And the battery it absolutely wonderful! A day of heavy gaming and watching videos with max screen brightness and sound could easly last me 8-9 hour.

But I was disappointed...
Why?

Drawing. Unlike both the iOS Appstore and the Android market there's a veritable drought of apps on the Microsoft Store. And while there are some great games and entertainment apps, it lacks what I wanted most: Some serious programs to draw with.
One of the things I used my old tablet to the most was making quick sketches and paintings, and while the drawing apps on the Android are nowhere as good as desktop drawing programs they still pack quite a punch when it comes to features.

The Surface 2 comes bundled with a program called Fresh Paint, and almost EVERY commercial or review of the tablet pull out this one as a marvelous app. Bullcrap!
I've tested quite a few drawing apps in my day, and Fresh Paint is nowhere near reaching even the middle of the list. Sure, it has a fairly decent flow of paint, but the tool selection is horribly small, it has no access to layers (a must in a serious art app) and the UI takes up well over a third of the screen. That last part in particular is a dealbreaker since it's the top third of the screen. Had it been on the SIDE of the screen I could forgive it. Also, much of that UI is white space, wasted space just there to make things look pretty.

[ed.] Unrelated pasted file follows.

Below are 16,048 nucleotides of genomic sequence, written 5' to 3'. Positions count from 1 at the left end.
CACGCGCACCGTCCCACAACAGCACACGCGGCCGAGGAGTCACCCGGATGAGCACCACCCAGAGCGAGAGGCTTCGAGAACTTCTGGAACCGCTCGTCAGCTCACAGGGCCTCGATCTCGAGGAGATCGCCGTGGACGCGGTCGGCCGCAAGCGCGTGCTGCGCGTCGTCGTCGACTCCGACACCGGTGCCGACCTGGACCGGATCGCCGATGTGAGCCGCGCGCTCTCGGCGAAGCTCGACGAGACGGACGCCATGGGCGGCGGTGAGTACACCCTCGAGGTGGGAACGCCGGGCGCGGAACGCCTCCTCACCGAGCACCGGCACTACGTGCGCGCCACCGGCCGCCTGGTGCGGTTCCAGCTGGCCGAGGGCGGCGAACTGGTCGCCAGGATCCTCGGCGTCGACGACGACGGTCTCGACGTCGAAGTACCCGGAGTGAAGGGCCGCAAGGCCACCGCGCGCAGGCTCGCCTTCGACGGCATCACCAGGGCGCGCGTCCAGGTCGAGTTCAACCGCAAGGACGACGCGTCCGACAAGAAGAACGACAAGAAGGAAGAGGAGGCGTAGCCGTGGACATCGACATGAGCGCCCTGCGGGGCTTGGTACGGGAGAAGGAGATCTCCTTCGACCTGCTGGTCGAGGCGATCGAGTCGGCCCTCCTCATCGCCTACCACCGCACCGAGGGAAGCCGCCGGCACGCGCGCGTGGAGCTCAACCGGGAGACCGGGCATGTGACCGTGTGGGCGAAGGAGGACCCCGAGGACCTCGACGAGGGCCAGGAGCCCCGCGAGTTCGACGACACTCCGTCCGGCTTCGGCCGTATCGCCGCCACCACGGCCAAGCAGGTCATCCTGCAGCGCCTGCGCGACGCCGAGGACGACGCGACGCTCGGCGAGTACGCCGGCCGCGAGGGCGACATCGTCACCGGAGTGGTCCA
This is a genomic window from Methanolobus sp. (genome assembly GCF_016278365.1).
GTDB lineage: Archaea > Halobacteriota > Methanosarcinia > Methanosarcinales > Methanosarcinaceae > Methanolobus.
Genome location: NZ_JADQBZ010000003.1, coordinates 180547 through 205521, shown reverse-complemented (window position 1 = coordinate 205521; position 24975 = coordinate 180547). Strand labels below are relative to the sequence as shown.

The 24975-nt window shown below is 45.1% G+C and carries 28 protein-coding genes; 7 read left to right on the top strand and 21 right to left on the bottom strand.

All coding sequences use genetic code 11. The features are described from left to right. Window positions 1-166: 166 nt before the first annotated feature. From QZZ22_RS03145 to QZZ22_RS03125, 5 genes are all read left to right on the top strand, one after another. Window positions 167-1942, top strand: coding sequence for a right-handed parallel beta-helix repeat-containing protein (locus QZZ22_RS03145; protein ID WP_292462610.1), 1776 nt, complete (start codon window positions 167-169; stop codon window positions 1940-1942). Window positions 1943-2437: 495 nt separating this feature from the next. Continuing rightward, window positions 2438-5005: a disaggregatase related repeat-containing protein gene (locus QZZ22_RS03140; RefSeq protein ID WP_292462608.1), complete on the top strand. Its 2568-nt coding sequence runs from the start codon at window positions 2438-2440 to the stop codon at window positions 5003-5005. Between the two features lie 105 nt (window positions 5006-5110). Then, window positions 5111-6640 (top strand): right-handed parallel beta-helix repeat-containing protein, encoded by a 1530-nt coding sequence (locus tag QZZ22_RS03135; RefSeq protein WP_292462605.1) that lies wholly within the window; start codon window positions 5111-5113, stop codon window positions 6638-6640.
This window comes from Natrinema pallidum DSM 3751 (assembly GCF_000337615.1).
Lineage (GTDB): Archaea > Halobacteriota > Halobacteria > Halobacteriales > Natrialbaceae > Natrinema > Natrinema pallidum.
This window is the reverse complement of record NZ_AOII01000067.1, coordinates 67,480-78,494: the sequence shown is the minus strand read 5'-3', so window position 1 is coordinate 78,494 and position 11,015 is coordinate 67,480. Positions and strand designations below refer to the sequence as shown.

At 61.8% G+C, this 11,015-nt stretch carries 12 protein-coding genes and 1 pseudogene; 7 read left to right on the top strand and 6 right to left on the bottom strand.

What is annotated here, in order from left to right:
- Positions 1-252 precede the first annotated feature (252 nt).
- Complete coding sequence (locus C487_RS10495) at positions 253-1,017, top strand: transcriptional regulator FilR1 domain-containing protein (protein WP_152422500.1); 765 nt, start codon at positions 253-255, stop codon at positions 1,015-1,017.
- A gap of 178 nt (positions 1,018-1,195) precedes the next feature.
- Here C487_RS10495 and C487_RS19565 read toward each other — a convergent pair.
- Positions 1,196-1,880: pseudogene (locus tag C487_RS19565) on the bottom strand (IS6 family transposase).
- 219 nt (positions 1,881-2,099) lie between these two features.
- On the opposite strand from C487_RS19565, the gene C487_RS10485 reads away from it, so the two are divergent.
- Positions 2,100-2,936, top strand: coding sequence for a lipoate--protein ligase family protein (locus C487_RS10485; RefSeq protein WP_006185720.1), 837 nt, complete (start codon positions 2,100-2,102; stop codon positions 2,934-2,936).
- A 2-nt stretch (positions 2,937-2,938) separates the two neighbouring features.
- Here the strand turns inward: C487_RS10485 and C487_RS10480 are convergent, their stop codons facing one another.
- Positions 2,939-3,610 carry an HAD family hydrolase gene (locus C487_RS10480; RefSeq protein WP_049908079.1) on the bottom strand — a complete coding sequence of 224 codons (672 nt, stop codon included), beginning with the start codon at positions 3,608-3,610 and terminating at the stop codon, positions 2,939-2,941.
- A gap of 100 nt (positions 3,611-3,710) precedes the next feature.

No, couldn't use that one... Too many flaws.

Then there's Sketchable. A rather decent app really, particularly since it's free. It's a direct copy of the app "Paper by 53" on the iPad, though that's not a bad thing really. It's a GREAT app for making quick sketches, but for serious drawing? Nope. Besides, not a single layer to see, no way to change canvas size (also a must have feature) and horrible controlls for changing brush properties.

Finally you have Sketchbook Express. I've used Sketchbook Pro on the old Android tablet and been rather happy with it. The Express version is the lite version with rather many features ripped out of it, among them layers, canvas size and the ability to save your work (WTF?). And not only that, but for some reason it's only available in the USA. I had to change the region in the tablet settings to USA to install it, then back to Norway. Weird shit.